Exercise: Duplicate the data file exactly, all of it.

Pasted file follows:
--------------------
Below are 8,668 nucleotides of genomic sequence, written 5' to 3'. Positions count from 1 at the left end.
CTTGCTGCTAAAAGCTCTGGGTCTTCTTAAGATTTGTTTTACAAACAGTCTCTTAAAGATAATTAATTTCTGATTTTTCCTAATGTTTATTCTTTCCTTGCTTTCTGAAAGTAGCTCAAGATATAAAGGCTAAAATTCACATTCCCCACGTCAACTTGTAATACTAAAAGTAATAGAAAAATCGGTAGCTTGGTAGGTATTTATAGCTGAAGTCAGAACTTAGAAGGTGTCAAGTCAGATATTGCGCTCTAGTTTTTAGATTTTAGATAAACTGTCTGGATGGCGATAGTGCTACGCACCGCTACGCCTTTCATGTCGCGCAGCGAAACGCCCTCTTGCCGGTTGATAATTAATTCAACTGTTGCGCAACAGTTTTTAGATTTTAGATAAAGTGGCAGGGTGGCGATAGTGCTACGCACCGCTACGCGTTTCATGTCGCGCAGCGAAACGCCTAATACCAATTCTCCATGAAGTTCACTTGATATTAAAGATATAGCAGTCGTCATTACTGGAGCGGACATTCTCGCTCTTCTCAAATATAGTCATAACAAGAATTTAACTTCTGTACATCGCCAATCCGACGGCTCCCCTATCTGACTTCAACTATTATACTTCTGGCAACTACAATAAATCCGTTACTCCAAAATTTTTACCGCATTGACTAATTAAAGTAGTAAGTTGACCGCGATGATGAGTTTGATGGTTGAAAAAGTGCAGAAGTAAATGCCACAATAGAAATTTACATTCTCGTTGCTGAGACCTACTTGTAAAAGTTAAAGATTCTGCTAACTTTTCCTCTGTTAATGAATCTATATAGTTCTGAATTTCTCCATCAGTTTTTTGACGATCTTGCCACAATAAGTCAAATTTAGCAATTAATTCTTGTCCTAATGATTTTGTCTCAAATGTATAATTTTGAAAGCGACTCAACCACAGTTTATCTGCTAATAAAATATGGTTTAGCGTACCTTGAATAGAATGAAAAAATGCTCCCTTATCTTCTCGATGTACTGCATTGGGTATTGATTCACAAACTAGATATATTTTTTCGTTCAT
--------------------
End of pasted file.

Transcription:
Below are 8,668 nucleotides of genomic sequence, written 5' to 3'. Positions count from 1 at the left end.
CTTGCTGCTAAAAGCTCTGGGTCTTCTTAAGATTTGTTTTACAAACAGTCTCTTAAAGATAATTAATTTCTGATTTTTCCTAATGTTTATTCTTTCCTTGCTTTCTGAAAGTAGCTCAAGATATAAAGGCTAAAATTCACATTCCCCACGTCAACTTGTAATACTAAAAGTAATAGAAAAATCGGTAGCTTGGTAGGTATTTATAGCTGAAGTCAGAACTTAGAAGGTGTCAAGTCAGATATTGCGCTCTAGTTTTTAGATTTTAGATAAACTGTCTGGATGGCGATAGTGCTACGCACCGCTACGCCTTTCATGTCGCGCAGCGAAACGCCCTCTTGCCGGTTGATAATTAATTCAACTGTTGCGCAACAGTTTTTAGATTTTAGATAAAGTGGCAGGGTGGCGATAGTGCTACGCACCGCTACGCGTTTCATGTCGCGCAGCGAAACGCCTAATACCAATTCTCCATGAAGTTCACTTGATATTAAAGATATAGCAGTCGTCATTACTGGAGCGGACATTCTCGCTCTTCTCAAATATAGTCATAACAAGAATTTAACTTCTGTACATCGCCAATCCGACGGCTCCCCTATCTGACTTCAACTATTATACTTCTGGCAACTACAATAAATCCGTTACTCCAAAATTTTTACCGCATTGACTAATTAAAGTAGTAAGTTGACCGCGATGATGAGTTTGATGGTTGAAAAAGTGCAGAAGTAAATGCCACAATAGAAATTTACATTCTCGTTGCTGAGACCTACTTGTAAAAGTTAAAGATTCTGCTAACTTTTCCTCTGTTAATGAATCTATATAGTTCTGAATTTCTCCATCAGTTTTTTGACGATCTTGCCACAATAAGTCAAATTTAGCAATTAATTCTTGTCCTAATGATTTTGTCTCAAATGTATAATTTTGAAAGCGACTCAACCACAGTTTATCTGCTAATAAAATATGGTTTAGCGTACCTTGAATAGAATGAAAAAATGCTCCCTTATCTTCTCGATGTACTGCATTGGGTATTGATTCACAAACTAGATATATTTTTTCGTTCAT